Sticky Toffee Pudding

Custard Sauce
10 large egg yolks
1 cup sugar
2 cups heavy cream
2 cups whole milk
1 vanilla bean
1/2 teaspoon vanilla extract

In a 4-quart saucepan combine egg yolks, sugar, cream, and milk. Whisk to mix well, then turn heat to medium low. Slice the vanilla bean pod in half lengthwise with a sharp knife, then scrape the beans into the custard. Add the scraped vanilla pod to the custard as well. Cook, stirring often, until the custard thickens and the temperature is 170 degrees. It should coat the back of a spoon. Remove from heat and strain custard into an 8-cup bowl. Whisk in vanilla extract. Pull the used vanilla pod out of the strainer and return it to the custard. It will continue to infuse flavor as the custard cools. Cover the custard directly with plastic wrap and chill at least 6-8 hours, preferably overnight. Makes 5 cups.

Toffee Sauce
1/2 cup unsalted butter
2 cups dark brown sugar
1-1/2 cups heavy cream
1 tablespoon molasses
1 tablespoon vanilla extract

In a 3-quart saucepan melt butter on medium low heat, then whisk in the brown sugar and stir until the sugar begins to liquify and dissolves. Add cream, molasses, and vanilla. Whisk until smooth. Cook until the sauce simmers. Let simmer for a minute or two until the mixture looks like smooth caramel. Remove pot from heat and pour into a heat-proof jar and screw on lid. Let chill overnight. Makes 2-1/2 to 3 cups.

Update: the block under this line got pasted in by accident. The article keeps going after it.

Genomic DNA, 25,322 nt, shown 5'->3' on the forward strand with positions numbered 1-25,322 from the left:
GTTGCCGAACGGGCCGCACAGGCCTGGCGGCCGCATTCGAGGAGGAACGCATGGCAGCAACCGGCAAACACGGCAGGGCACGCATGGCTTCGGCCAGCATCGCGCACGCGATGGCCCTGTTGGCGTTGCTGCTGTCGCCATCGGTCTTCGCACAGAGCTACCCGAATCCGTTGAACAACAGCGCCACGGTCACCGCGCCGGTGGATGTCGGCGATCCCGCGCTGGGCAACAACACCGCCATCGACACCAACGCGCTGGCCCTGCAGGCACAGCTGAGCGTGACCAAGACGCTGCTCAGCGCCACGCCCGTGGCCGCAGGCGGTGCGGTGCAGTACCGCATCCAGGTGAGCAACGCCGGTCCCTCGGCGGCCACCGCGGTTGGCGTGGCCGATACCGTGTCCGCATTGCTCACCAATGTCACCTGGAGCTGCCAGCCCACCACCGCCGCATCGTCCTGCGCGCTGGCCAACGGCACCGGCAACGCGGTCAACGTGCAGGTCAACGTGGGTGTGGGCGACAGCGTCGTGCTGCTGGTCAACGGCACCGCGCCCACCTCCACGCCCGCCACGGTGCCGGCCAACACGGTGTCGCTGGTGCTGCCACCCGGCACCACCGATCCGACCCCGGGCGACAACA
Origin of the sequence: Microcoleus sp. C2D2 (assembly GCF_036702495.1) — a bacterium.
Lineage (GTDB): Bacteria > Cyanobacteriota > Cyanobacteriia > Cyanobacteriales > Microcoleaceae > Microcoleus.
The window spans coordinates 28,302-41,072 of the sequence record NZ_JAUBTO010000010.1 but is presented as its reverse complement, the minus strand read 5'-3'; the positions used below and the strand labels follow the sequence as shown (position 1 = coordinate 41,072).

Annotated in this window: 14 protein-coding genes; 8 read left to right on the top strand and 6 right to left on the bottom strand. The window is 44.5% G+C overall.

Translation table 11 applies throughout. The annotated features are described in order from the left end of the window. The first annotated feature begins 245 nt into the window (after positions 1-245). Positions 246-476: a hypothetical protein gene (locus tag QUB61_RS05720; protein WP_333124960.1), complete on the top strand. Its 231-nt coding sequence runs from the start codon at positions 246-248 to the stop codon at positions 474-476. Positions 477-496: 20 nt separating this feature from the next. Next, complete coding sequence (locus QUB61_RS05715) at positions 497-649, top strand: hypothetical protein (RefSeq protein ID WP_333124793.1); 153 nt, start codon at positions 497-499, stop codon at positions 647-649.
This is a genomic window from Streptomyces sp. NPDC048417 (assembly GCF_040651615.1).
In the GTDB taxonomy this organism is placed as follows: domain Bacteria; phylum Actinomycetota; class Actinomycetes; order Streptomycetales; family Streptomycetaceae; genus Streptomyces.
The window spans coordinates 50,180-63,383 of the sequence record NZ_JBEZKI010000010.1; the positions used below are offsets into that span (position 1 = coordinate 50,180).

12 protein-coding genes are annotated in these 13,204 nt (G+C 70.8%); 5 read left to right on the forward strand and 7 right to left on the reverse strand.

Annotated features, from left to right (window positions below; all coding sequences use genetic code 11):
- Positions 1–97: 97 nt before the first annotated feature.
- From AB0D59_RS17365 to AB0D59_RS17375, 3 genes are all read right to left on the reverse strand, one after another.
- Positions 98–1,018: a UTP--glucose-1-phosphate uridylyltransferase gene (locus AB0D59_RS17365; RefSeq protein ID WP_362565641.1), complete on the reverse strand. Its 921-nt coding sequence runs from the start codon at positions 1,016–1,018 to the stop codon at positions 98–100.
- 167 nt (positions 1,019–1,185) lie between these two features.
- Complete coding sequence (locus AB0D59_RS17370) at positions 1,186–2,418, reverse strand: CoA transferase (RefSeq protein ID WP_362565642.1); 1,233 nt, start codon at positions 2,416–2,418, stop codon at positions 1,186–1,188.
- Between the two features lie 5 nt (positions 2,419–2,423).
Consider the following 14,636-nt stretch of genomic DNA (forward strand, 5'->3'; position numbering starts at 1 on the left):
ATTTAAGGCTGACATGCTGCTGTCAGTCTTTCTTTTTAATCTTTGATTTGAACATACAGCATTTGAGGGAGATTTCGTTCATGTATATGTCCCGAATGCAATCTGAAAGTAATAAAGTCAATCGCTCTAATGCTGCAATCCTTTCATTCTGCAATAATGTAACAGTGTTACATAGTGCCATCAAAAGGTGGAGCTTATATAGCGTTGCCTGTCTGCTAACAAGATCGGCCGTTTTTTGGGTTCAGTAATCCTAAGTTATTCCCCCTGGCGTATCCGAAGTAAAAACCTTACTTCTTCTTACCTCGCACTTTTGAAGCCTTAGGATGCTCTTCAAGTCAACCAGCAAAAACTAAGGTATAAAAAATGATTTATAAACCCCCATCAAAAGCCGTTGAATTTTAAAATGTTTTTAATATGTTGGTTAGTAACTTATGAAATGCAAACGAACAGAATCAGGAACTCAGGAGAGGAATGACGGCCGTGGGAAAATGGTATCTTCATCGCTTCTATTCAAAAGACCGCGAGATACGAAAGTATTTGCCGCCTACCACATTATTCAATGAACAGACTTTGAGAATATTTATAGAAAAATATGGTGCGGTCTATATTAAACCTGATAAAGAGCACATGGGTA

2 cups dried pitted dates, chopped
1 cup boiling water
1-1/2 cups unsalted butter, softened (3 sticks)
1 cup packed dark brown sugar
2 large eggs
1 tablespoon molasses
1 tablespoon vanilla extract
1-3/4 cups flour
1 teaspoon baking powder
1 teaspoon baking soda
generous pinch of kosher salt
3/4 cup whole milk

For the cake: Preheat oven to 325 degrees. Spray a metal 9×13 pan with cooking spray, then line it with parchment paper. If using a glass pan just grease it and do not use parchment. Place chopped dates in a food processor and pulse until the dates are more finely chopped. Transfer dates to a pie plate and cover them with 1 cup boiling water. Let sit about 10 minutes while you prepare the rest of the cake. In a mixing bowl combine butter and brown sugar and beat 3 minutes until light and fluffy. Add eggs one at a time and mix well after each addition, stop to scrape down the bowl. Add molasses and vanilla. Mix. In a separate bowl mix together flour, baking powder, baking soda, and salt. Slowly add the flour mixture to the butter mixture alternately with milk until you have a smooth batter. Don’t overmix. Partially drain the dates, leaving about 2 tablespoons water in the chopped fruit. Place softened dates and liquid in food processor and purée until you have a fairly smooth, applesauce-like consistency. It is fine to leave it just little chunky if you prefer. Gently fold puréed date mixture into the cake batter. Pour batter into the prepared 9×13 pan and spread evenly with spatula. Bake for 30-40 minutes, rotating the pan half way through baking. The cake is done when an inserted toothpick comes out clean. Cool on rack. Slice cake into squares. Warm toffee sauce and custard sauce separately. Place about 1/4 cup of custard in the bottom of an individual dessert bowl. Place a slice of cake on top of the custard and drizzle with several tablespoons of warmed toffee sauce. Serves 12-15.